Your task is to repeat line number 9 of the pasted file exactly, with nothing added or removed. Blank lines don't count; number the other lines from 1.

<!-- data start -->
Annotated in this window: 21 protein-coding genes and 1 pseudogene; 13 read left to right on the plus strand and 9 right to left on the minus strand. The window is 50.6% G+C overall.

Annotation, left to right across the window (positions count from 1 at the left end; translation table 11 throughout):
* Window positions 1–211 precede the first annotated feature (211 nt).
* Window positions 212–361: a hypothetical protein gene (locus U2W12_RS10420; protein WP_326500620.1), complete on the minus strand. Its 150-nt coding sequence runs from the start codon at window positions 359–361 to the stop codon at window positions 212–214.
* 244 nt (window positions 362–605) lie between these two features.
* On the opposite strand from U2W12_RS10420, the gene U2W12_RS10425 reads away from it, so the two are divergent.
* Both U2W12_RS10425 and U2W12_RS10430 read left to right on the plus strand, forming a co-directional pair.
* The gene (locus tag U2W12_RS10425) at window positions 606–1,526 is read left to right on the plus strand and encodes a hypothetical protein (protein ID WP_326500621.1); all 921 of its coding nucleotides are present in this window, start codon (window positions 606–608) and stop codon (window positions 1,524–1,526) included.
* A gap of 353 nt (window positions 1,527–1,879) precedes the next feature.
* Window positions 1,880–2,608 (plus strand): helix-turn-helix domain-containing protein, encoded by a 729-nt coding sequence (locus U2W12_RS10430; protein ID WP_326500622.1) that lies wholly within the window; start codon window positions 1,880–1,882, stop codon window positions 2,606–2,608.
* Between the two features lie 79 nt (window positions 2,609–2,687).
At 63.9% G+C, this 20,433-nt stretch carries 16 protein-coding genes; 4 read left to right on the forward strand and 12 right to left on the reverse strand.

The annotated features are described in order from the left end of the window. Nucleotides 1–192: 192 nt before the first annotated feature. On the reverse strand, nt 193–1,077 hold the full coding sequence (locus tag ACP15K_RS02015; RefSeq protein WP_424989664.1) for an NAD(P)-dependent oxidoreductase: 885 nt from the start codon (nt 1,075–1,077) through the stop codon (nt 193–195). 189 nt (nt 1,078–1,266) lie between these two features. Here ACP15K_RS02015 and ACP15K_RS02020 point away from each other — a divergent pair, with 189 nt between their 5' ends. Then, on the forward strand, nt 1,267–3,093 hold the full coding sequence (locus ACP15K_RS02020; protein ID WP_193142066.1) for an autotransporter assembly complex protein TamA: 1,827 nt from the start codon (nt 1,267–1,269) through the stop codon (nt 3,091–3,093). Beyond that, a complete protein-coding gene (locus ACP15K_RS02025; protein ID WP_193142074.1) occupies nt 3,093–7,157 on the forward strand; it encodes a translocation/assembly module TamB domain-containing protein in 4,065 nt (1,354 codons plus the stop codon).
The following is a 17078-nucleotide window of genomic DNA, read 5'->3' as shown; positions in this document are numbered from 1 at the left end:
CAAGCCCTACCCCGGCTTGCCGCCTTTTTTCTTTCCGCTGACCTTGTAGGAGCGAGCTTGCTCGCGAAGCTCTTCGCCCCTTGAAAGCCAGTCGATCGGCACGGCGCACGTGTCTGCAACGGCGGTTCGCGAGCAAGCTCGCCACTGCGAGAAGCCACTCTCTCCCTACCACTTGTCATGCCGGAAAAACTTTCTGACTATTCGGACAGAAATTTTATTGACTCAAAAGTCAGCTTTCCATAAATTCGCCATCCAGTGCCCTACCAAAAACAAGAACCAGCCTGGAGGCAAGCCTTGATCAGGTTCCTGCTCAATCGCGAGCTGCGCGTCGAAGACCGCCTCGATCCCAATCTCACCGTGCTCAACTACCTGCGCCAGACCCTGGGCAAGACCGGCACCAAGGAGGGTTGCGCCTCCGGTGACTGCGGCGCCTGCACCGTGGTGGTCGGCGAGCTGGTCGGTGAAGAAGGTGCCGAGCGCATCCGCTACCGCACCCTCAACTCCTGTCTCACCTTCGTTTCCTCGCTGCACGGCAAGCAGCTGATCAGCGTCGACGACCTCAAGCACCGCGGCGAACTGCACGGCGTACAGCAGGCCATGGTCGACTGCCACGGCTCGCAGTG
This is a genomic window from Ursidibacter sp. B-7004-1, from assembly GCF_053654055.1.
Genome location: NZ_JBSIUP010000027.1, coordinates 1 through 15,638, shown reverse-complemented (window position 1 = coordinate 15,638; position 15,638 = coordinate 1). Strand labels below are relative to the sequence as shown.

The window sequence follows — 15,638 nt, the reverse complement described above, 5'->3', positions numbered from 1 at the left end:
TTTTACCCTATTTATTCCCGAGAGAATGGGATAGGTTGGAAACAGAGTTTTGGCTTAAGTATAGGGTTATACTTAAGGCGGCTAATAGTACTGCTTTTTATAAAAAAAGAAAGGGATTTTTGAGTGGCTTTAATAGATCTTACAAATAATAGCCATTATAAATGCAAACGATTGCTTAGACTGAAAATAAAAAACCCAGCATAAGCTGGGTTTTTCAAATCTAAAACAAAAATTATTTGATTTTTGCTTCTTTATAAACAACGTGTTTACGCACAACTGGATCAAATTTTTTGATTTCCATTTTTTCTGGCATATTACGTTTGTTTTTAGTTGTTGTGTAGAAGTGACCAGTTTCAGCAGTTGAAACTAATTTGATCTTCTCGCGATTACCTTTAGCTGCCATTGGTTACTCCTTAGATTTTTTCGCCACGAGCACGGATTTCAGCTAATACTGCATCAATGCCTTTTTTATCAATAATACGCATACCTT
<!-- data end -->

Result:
* A gap of 353 nt (window positions 1,527–1,879) precedes the next feature.